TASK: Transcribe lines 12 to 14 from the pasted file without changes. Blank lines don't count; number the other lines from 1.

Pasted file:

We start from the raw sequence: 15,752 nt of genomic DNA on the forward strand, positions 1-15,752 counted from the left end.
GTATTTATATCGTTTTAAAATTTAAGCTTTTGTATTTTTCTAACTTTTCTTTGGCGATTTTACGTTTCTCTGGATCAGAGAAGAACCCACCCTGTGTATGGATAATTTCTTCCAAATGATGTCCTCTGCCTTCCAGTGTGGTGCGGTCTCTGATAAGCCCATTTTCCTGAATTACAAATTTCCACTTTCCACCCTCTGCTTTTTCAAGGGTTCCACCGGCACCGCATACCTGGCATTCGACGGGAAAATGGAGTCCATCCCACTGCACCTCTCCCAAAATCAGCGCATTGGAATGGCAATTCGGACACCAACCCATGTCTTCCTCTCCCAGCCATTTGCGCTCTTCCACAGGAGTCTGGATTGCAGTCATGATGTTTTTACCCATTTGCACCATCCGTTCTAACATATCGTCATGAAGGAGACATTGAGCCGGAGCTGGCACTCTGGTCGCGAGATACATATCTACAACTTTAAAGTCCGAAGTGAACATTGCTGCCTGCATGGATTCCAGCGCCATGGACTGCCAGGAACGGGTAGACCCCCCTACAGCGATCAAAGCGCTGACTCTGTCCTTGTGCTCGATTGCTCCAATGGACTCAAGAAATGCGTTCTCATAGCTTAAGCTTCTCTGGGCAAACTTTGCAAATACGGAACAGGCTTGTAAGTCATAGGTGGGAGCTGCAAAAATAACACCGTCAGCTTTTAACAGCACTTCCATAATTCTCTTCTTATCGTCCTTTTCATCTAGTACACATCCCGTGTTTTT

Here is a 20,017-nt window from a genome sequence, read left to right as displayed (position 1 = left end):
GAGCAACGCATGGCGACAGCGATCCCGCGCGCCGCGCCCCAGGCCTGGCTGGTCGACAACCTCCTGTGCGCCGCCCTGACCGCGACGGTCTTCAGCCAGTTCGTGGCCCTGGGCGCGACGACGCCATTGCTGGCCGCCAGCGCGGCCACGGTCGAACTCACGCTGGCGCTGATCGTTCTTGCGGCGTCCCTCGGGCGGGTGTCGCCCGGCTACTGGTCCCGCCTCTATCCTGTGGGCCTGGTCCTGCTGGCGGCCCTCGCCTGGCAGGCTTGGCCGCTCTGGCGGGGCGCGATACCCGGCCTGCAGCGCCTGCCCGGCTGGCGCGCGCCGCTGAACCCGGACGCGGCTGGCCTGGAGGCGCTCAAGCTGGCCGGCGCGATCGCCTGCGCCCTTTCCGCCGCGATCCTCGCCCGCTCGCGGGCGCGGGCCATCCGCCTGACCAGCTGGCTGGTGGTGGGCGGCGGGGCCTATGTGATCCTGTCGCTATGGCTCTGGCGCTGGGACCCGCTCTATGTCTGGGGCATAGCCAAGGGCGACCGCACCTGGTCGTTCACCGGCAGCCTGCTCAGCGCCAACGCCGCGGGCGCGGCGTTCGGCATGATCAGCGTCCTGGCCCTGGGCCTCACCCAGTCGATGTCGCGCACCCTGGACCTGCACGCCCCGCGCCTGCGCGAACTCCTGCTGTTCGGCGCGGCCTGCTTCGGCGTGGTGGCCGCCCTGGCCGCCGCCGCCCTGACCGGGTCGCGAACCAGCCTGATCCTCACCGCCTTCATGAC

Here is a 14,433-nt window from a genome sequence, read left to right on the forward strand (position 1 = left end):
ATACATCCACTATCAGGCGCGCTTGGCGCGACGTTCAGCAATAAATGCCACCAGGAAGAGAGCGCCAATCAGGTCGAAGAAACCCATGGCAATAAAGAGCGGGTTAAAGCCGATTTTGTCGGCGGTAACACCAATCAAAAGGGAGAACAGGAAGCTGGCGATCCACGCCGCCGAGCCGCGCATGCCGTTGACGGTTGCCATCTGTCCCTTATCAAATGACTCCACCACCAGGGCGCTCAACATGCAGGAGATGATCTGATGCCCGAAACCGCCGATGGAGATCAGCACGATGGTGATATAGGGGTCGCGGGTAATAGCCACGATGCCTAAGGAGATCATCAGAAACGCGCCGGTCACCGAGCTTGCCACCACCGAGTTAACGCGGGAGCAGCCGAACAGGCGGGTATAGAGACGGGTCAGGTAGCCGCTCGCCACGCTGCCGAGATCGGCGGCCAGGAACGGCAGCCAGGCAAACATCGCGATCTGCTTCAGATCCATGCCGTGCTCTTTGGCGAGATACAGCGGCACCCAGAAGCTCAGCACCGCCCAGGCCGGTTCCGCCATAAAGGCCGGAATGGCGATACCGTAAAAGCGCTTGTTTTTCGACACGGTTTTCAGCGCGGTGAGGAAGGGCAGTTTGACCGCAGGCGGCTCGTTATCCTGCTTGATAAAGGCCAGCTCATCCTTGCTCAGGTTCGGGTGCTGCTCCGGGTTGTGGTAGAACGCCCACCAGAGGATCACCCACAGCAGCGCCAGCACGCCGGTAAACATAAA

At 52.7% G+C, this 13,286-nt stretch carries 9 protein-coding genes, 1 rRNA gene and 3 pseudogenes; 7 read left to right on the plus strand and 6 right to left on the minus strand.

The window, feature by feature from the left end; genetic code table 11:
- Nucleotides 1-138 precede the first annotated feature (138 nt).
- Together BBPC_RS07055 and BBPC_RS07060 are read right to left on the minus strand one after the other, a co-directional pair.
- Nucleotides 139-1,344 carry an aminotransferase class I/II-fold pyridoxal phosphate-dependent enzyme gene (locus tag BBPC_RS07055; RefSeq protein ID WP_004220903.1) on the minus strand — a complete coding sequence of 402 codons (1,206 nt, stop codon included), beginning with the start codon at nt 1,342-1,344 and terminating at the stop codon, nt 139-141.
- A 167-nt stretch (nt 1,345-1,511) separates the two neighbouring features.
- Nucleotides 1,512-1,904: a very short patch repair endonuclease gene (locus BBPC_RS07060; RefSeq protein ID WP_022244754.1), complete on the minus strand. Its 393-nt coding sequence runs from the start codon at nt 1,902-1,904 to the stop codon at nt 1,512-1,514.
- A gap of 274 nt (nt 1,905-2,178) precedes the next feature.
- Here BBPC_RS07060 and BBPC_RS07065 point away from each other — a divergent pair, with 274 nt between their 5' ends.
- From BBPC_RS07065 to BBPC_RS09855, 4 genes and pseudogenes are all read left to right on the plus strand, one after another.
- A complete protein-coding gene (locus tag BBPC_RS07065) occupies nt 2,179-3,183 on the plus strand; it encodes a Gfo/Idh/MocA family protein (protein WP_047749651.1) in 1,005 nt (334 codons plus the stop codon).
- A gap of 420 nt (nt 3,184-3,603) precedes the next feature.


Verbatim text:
- A 167-nt stretch (nt 1,345-1,511) separates the two neighbouring features.
- Nucleotides 1,512-1,904: a very short patch repair endonuclease gene (locus BBPC_RS07060; RefSeq protein ID WP_022244754.1), complete on the minus strand. Its 393-nt coding sequence runs from the start codon at nt 1,902-1,904 to the stop codon at nt 1,512-1,514.
- A gap of 274 nt (nt 1,905-2,178) precedes the next feature.